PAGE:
Recent rains have now caused several spikes in the Sacramento River levels. Adding runoff water from all the major creeks draining the Sierra Nevada and Coastal Mountain Range surrounding the Sacramento Valley, here in Northern California. The contribution from local creeks in the north state, such as Battle Creek, Mill Creek, and Deer Creek draining runoff from the east side of the Sacramento Valley, in conjunction with the runoff from big west side creeks such as Cottonwood Creek and Thomas Creek draining the Coastal Mountain Range, all contributing to the delivery of local runoff into the Sacramento River. Which is geographically centered in the Sacramento Valley. In addition to Keswick Damns minimal 3,500 cfs release from Lake Shasta, the Sacramento River picked up another 10,000 cfs in local runoff. Tripling the flow rate of the river and sending a wave of fresh water heading down river for the Sacramento River Delta. Where scores of this years spawning White Sturgeon have been waiting for this occurrence. Triggering the next and final faze of their migration. Last weeks very similar rain event that took place in Northern California triggered the start of the migration. As this week sturgeon were visably seen and caught in the Knights Landing, Ca and Tisdale, Ca regions of the Sacramento River. Where most of the sturgeon fishing in the Sacramento River is done in low water years. Such as this one. Fishing only promises to get better for these prehistoric fishes of the Sacramento River. With another wave of water well on its way to the Delta. The migration and spawning rituals of the white sturgeon generally peak in early to mid March depending on water flows and water temperature in the river. Offering about a two month window of opportunity for those anglers who like to tackle California's largest inland fish.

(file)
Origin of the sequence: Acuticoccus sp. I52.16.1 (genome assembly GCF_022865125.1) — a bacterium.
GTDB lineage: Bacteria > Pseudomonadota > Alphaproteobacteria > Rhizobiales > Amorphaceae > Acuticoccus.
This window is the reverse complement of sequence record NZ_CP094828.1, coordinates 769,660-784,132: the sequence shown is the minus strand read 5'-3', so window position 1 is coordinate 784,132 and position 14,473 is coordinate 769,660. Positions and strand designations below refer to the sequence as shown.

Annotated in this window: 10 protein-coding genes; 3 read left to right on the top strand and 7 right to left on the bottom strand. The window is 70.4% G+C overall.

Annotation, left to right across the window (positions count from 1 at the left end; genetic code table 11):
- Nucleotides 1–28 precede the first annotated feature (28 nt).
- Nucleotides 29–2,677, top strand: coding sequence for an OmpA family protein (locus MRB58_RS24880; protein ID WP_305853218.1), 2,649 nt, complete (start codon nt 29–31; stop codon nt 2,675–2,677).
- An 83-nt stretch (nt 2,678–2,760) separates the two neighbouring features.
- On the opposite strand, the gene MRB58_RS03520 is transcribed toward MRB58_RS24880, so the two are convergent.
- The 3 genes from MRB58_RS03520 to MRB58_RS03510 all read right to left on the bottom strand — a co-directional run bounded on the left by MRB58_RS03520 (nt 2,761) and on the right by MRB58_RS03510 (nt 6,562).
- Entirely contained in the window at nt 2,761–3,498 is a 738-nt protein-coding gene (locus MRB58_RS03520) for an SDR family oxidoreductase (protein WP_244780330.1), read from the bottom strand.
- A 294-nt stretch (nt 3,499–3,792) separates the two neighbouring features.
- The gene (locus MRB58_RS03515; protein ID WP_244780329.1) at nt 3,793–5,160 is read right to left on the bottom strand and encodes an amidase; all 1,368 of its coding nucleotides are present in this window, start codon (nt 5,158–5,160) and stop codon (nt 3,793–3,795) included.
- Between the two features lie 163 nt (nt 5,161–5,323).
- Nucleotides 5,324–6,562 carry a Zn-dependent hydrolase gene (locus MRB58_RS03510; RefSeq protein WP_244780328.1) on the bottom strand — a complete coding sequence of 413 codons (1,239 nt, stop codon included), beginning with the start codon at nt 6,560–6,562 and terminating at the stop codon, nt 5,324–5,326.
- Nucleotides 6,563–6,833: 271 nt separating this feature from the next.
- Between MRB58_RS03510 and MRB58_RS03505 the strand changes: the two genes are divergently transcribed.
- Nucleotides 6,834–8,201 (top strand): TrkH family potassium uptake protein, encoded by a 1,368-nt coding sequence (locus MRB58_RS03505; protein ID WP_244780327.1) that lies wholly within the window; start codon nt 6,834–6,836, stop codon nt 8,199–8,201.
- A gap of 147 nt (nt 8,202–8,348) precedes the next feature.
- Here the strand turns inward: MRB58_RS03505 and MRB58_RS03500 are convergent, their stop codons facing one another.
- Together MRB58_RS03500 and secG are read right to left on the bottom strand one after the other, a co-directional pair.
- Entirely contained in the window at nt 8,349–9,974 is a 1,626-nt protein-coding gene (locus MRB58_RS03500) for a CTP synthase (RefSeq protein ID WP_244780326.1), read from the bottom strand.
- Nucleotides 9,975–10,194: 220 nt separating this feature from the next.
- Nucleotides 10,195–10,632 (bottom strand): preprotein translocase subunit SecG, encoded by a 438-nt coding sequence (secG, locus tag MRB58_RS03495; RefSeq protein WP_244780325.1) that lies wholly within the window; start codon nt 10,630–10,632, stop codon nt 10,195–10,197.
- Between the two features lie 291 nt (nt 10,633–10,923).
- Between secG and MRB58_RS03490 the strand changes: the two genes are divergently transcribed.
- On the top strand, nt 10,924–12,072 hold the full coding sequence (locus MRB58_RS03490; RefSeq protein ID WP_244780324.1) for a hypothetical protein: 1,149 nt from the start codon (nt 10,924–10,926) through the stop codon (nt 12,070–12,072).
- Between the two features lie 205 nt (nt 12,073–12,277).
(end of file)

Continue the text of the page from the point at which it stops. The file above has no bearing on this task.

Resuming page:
Northern California fishing guide Mike Rasmussen of SalmonSacRiver.com reported catching a white sturgeon earlier this week for John Patterson, owner of Patterson Electric Co. in Corning, Ca and long time friend of Rasmussen. The local sturgeon fishing guide reported "trying his luck" after seeing dozens of the newly arriving white sturgeon breach the previous day while fishing for giant trophy striped bass in the Tisdale, Ca area of the Sacramento River. Rasmussen reported missing one fish almost immediately and picking up a oversized female after only about a hours time of soaking lamprey eel from Big Red Worm Bait Co. bigredwormcompany.com . Fishing for sturgeon on the Sacramento River for over two decades now, Rasmussen says he does things a little different when it comes to setting up terminal tackle and rod spreads when fishing up in the Sacramento River. Doing things a little different then most guides fishing the Bay and Delta for these diamondbacks. Rasmussen prefers a heavy action 8 foot rod ( Rasmussen currently fishes the Black Diamond series from Phenix Rod Company phenixrods.com ), with a standard Shimano Calcutta 400, lined with 50 pound Berkley Power Pro powerpro.com. The much thinner diameter braid has less resistance in the sometimes strong currents of the Sacramento River during the sturgeon season. Keeping your line tight and without any sag or bow in it. Accompanying the power pro is a 40 inch long, 80 pound monofilament leader, with a size 4 or 5 Gamakastu, Big River hook. Who's deep basket when barbless seemingly never loses a fish. All tackle for in river sturgeon fishing that Rasmussen uses when guiding the Sacramento River he picks up at Kittle's Outdoor & Sport kittlesoutdoor.com. Centrally located in the more popular sturgeon fishing grounds of the upper Sacramento River. Always stocked with the appropriate tackle and live or frozen bait, and only minutes away from three major launching facilities. It is a very convenient location for out of town anglers to stop and grab the slightly different tackle used for various reason when fishing up river. Don't forget to purchase your 2018 sturgeon report card, and be sure to remember to turn in last year's 2017 sturgeon report card to the Department of Fish & Wildlife or report your catches online at ca.wildlifelicense.com. Navigation of the Sacramento River above Colusa, Ca is not recommended and highly advised against unless you have spent a great deal of time on those waters. In these lower water years many, many, boaters have ended up on barely submerged gravel bars and/or ripped their boats up on the thousand of trees that lay in the rivers channels. The last 15 miles of fishable sturgeon water on the Sacramento River ( between Colusa, Ca and Butte City, Ca ) should be left for the locals who have traveled the river their whole lives, and the fishing guides that spend a great deal of time on this stretch of river at other times through out the year. Down river of Colusa, CA is where the majority of sturgeon fishing takes place. On low water years such as this year, the stretch of the Sacramento River from Grimes, Ca to Knights Landing, Ca is your best bet.